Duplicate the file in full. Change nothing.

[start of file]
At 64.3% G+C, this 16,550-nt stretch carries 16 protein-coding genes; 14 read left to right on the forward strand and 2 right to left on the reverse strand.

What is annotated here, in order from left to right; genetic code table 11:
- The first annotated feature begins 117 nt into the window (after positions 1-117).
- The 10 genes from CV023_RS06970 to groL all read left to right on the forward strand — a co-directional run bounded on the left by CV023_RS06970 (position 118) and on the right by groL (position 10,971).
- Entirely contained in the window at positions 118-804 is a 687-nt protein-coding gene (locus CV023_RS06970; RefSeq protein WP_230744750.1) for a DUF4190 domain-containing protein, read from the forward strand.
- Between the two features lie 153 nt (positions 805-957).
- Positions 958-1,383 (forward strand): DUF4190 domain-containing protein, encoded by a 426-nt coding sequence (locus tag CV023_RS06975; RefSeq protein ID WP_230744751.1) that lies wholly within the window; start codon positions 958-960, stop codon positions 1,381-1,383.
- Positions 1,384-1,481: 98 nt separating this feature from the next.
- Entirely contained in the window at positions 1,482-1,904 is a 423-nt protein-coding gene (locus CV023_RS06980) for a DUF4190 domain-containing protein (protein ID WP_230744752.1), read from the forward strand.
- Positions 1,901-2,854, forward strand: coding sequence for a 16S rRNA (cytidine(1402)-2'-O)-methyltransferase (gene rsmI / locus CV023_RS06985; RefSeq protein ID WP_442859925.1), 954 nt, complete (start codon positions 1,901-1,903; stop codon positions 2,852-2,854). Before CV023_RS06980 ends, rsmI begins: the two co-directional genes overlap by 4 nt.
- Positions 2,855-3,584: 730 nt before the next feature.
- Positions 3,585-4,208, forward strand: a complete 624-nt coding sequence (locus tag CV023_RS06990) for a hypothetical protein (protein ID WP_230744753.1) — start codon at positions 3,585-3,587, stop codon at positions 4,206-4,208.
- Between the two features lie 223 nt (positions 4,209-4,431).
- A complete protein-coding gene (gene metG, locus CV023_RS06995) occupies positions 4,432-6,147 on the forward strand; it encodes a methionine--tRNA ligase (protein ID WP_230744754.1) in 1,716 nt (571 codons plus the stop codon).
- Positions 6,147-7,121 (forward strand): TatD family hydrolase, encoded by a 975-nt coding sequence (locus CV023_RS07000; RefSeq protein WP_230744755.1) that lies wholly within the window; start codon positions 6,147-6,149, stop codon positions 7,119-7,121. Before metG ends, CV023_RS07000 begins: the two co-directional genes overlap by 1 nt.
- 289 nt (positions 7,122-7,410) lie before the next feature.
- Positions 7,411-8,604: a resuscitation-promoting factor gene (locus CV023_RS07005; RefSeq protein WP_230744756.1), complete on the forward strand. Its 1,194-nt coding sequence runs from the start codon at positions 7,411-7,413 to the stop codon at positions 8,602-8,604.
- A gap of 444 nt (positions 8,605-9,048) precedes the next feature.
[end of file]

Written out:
At 64.3% G+C, this 16,550-nt stretch carries 16 protein-coding genes; 14 read left to right on the forward strand and 2 right to left on the reverse strand.

What is annotated here, in order from left to right; genetic code table 11:
- The first annotated feature begins 117 nt into the window (after positions 1-117).
- The 10 genes from CV023_RS06970 to groL all read left to right on the forward strand — a co-directional run bounded on the left by CV023_RS06970 (position 118) and on the right by groL (position 10,971).
- Entirely contained in the window at positions 118-804 is a 687-nt protein-coding gene (locus CV023_RS06970; RefSeq protein WP_230744750.1) for a DUF4190 domain-containing protein, read from the forward strand.
- Between the two features lie 153 nt (positions 805-957).
- Positions 958-1,383 (forward strand): DUF4190 domain-containing protein, encoded by a 426-nt coding sequence (locus tag CV023_RS06975; RefSeq protein ID WP_230744751.1) that lies wholly within the window; start codon positions 958-960, stop codon positions 1,381-1,383.
- Positions 1,384-1,481: 98 nt separating this feature from the next.
- Entirely contained in the window at positions 1,482-1,904 is a 423-nt protein-coding gene (locus CV023_RS06980) for a DUF4190 domain-containing protein (protein ID WP_230744752.1), read from the forward strand.
- Positions 1,901-2,854, forward strand: coding sequence for a 16S rRNA (cytidine(1402)-2'-O)-methyltransferase (gene rsmI / locus CV023_RS06985; RefSeq protein ID WP_442859925.1), 954 nt, complete (start codon positions 1,901-1,903; stop codon positions 2,852-2,854). Before CV023_RS06980 ends, rsmI begins: the two co-directional genes overlap by 4 nt.
- Positions 2,855-3,584: 730 nt before the next feature.
- Positions 3,585-4,208, forward strand: a complete 624-nt coding sequence (locus tag CV023_RS06990) for a hypothetical protein (protein ID WP_230744753.1) — start codon at positions 3,585-3,587, stop codon at positions 4,206-4,208.
- Between the two features lie 223 nt (positions 4,209-4,431).
- A complete protein-coding gene (gene metG, locus CV023_RS06995) occupies positions 4,432-6,147 on the forward strand; it encodes a methionine--tRNA ligase (protein ID WP_230744754.1) in 1,716 nt (571 codons plus the stop codon).
- Positions 6,147-7,121 (forward strand): TatD family hydrolase, encoded by a 975-nt coding sequence (locus CV023_RS07000; RefSeq protein WP_230744755.1) that lies wholly within the window; start codon positions 6,147-6,149, stop codon positions 7,119-7,121. Before metG ends, CV023_RS07000 begins: the two co-directional genes overlap by 1 nt.
- 289 nt (positions 7,122-7,410) lie before the next feature.
- Positions 7,411-8,604: a resuscitation-promoting factor gene (locus CV023_RS07005; RefSeq protein WP_230744756.1), complete on the forward strand. Its 1,194-nt coding sequence runs from the start codon at positions 7,411-7,413 to the stop codon at positions 8,602-8,604.
- A gap of 444 nt (positions 8,605-9,048) precedes the next feature.